The metta sutra.

Via Michelle Margaret Fajkus
on Jan 23, 2012
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This is what should be done
By one who is skilled in goodness,
And who knows the path of peace:
Let them be able and upright,
Straightforward and gentle in speech.
Humble and not conceited,
Contented and easily satisfied.
Unburdened with duties and frugal in their ways.
Peaceful and calm, and wise and skillful,
Not proud and demanding in nature.
Let them not do the slightest thing
That the wise would later reprove.
Wishing: In gladness and in saftey,
May all beings be at ease.
Whatever living beings there may be;
Whether they are weak or strong, omitting none,
The great or the mighty, medium, short or small,
The seen and the unseen,
Those living near and far away,
Those born and to-be-born,
May all beings be at ease!

Let none deceive another,
Or despise any being in any state.
Let none through anger or ill-will
Wish harm upon another.
Even as a mother protects with her life
Her child, her only child,
So with a boundless heart
Should one cherish all living beings:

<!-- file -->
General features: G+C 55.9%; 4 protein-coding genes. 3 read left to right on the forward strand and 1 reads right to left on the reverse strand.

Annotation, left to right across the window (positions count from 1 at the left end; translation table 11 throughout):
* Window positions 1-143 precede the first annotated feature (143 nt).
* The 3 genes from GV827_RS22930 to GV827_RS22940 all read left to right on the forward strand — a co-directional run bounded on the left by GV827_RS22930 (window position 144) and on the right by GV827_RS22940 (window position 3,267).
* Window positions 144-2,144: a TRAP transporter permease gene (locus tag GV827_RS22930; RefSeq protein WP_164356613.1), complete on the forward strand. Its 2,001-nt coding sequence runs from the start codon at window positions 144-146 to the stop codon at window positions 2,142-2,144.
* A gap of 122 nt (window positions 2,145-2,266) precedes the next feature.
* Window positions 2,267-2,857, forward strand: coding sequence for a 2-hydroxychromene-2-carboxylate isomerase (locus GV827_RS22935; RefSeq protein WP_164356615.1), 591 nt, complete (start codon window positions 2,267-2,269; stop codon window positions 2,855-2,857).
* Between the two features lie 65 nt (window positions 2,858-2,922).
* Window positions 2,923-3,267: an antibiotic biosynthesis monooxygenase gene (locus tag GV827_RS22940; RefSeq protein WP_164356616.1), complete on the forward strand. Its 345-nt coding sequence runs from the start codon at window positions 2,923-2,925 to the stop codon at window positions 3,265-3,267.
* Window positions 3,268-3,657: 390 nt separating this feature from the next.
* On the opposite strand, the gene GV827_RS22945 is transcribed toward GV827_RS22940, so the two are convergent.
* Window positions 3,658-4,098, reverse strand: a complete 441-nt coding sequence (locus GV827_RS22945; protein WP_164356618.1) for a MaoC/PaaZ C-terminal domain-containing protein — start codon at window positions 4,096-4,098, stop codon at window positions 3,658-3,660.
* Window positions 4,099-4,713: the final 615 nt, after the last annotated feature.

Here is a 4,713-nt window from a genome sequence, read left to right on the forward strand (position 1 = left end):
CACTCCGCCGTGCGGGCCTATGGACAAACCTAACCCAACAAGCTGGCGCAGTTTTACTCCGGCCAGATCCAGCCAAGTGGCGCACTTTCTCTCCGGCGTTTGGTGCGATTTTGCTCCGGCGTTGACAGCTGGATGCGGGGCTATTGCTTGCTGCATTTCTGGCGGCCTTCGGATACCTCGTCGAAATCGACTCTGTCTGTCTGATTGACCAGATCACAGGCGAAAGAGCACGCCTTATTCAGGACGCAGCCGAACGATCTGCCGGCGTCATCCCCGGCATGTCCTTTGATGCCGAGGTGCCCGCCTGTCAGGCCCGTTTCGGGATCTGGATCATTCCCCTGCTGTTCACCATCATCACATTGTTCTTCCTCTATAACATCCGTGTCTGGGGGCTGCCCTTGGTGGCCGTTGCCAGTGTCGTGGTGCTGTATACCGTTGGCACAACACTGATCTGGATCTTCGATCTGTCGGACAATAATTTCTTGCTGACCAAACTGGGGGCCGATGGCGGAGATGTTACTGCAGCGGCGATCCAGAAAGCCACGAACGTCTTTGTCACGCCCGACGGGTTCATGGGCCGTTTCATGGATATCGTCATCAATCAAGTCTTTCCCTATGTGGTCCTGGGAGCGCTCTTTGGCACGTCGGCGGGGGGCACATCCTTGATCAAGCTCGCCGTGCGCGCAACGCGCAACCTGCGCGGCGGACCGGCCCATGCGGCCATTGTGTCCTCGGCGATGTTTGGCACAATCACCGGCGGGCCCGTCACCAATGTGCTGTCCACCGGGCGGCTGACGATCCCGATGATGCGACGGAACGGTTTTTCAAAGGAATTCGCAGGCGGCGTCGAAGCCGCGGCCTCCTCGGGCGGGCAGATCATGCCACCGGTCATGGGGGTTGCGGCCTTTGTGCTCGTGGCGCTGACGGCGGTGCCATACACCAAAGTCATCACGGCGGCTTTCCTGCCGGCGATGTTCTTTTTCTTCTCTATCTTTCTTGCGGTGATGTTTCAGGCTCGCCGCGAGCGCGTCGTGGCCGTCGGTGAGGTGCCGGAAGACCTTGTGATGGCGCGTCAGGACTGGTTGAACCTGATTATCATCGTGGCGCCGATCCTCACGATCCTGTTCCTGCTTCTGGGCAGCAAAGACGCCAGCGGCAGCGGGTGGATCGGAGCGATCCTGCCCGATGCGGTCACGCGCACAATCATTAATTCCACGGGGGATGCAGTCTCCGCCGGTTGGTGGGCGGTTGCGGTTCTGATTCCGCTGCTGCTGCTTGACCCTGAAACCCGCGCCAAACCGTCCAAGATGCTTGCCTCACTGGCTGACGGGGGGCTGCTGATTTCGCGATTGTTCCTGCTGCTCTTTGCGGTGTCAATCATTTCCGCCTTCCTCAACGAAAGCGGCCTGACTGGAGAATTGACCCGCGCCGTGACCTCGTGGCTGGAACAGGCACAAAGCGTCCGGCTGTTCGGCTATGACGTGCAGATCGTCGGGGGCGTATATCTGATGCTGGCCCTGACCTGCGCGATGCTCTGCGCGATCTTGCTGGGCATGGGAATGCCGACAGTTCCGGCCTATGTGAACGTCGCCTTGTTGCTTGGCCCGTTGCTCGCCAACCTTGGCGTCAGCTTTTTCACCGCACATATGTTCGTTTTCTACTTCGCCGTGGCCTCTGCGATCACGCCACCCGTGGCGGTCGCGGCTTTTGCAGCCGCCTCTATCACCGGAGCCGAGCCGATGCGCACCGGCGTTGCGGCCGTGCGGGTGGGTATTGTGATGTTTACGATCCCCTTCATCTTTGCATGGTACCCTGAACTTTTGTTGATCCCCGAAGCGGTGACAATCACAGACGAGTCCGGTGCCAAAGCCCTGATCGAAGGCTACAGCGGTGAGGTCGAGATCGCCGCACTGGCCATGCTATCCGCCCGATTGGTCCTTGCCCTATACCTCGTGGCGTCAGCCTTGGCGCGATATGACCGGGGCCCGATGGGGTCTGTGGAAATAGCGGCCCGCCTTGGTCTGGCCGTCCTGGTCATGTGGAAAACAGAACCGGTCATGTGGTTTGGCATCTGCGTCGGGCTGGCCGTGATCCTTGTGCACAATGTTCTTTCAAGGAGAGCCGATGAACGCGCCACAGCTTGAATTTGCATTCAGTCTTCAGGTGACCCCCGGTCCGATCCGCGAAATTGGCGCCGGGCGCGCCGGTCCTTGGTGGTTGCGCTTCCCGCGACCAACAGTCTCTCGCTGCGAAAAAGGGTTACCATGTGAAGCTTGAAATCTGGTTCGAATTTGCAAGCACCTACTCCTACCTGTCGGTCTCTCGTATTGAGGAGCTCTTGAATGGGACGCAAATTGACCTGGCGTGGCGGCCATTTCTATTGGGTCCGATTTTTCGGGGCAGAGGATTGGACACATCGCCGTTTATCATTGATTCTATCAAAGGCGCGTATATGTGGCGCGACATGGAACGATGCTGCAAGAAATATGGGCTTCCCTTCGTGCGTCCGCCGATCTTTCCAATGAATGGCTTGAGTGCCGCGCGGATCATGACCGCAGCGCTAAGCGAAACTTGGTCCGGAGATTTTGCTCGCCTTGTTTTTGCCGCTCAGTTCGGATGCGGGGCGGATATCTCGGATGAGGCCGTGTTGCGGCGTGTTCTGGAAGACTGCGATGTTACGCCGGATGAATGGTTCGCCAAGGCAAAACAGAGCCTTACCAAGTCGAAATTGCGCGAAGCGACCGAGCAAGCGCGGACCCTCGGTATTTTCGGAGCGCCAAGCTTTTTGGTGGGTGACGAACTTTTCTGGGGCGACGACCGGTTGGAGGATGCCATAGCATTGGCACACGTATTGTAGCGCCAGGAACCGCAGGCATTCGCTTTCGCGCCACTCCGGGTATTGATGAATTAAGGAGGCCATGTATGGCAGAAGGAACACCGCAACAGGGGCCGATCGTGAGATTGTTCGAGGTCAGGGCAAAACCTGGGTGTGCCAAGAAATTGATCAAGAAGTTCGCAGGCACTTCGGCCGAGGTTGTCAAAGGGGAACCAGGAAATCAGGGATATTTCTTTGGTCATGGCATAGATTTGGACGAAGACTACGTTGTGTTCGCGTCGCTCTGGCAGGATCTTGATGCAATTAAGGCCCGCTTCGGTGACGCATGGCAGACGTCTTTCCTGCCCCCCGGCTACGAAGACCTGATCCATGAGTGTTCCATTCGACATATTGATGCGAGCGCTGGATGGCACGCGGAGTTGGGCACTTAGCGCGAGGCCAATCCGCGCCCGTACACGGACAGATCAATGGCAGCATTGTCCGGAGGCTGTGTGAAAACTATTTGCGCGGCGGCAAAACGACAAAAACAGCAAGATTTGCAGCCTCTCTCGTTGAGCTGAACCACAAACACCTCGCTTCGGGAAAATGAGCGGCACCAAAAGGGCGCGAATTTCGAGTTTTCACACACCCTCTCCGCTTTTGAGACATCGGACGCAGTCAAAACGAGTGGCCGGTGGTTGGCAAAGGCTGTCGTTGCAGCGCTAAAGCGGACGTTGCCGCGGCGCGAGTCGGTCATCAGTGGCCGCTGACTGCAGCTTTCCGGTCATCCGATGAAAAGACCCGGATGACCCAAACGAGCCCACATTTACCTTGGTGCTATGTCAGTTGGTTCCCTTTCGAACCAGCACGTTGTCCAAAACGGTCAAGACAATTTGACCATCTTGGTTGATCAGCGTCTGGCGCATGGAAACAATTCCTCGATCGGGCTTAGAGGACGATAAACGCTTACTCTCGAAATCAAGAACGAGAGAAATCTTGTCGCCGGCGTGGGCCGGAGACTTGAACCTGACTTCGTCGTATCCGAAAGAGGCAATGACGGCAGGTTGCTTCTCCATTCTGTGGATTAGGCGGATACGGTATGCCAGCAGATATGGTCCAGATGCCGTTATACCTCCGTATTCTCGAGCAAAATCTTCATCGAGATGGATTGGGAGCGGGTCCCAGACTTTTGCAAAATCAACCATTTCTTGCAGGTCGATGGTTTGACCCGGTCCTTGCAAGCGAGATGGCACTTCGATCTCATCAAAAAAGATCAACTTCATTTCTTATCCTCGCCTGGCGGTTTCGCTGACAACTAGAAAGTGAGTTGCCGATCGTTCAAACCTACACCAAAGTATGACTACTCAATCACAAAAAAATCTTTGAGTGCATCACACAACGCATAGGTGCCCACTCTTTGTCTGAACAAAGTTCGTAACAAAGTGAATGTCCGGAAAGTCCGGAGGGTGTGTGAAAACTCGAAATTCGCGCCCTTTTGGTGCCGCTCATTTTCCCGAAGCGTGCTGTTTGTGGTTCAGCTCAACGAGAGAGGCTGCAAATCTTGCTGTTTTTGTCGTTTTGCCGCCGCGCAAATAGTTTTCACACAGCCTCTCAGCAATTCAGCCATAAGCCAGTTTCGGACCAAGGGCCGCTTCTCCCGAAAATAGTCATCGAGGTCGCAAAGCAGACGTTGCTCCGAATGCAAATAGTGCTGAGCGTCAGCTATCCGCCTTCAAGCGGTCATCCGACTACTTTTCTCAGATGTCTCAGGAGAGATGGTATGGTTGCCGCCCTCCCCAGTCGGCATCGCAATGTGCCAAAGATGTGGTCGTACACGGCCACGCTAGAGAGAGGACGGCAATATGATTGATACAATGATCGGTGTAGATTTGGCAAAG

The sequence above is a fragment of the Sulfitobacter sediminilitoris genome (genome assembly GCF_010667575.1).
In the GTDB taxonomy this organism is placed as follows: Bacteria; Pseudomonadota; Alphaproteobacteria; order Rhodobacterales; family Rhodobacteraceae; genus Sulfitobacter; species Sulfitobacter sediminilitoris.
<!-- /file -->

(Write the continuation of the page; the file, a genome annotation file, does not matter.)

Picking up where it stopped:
Radiating kindness over the entire world
Spreading upwards to the skies,
And downwards to the depths;
Outwards and unbounded,
Freed from hatred and ill-will.
Whether standing or walking, seated or lying down
Free from drowsiness,
One should sustain this recollection.
This is said to be the sublime abiding.
By not holding to fixed views,
The pure-hearted one, having clarity of vision,
Being freed from all sense desires,
Is not born again into this world.

~ Buddha


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About Michelle Margaret Fajkus

Michelle is a believer in the power of poetry, circles and stories. She has been practicing yoga for many lifetimes. She shares a tiny cabin with her partner, daughter, cat and dog at Lake Atitlán in the Guatemalan highlands where she enjoys writing, reading, playing, teaching, learning, walking in nature and daydreaming. Michelle has been a columnist for elephant journal since 2010. Her mindful, inspiring essays, articles and poems can also be found on The Tattooed Buddha, Rebelle Society, LeanPub, and her site, Yoga Freedom.

Comments

10 Responses to “The metta sutra.”

  1. Just posted to "Featured Today" on the brand new Elephant Spirituality Homepage.

    Braja Sorensen
    Lost & Found in India
    Editor, Elephant Spirituality
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  2. Karl Saliter says:

    Good stuff, Michelle!

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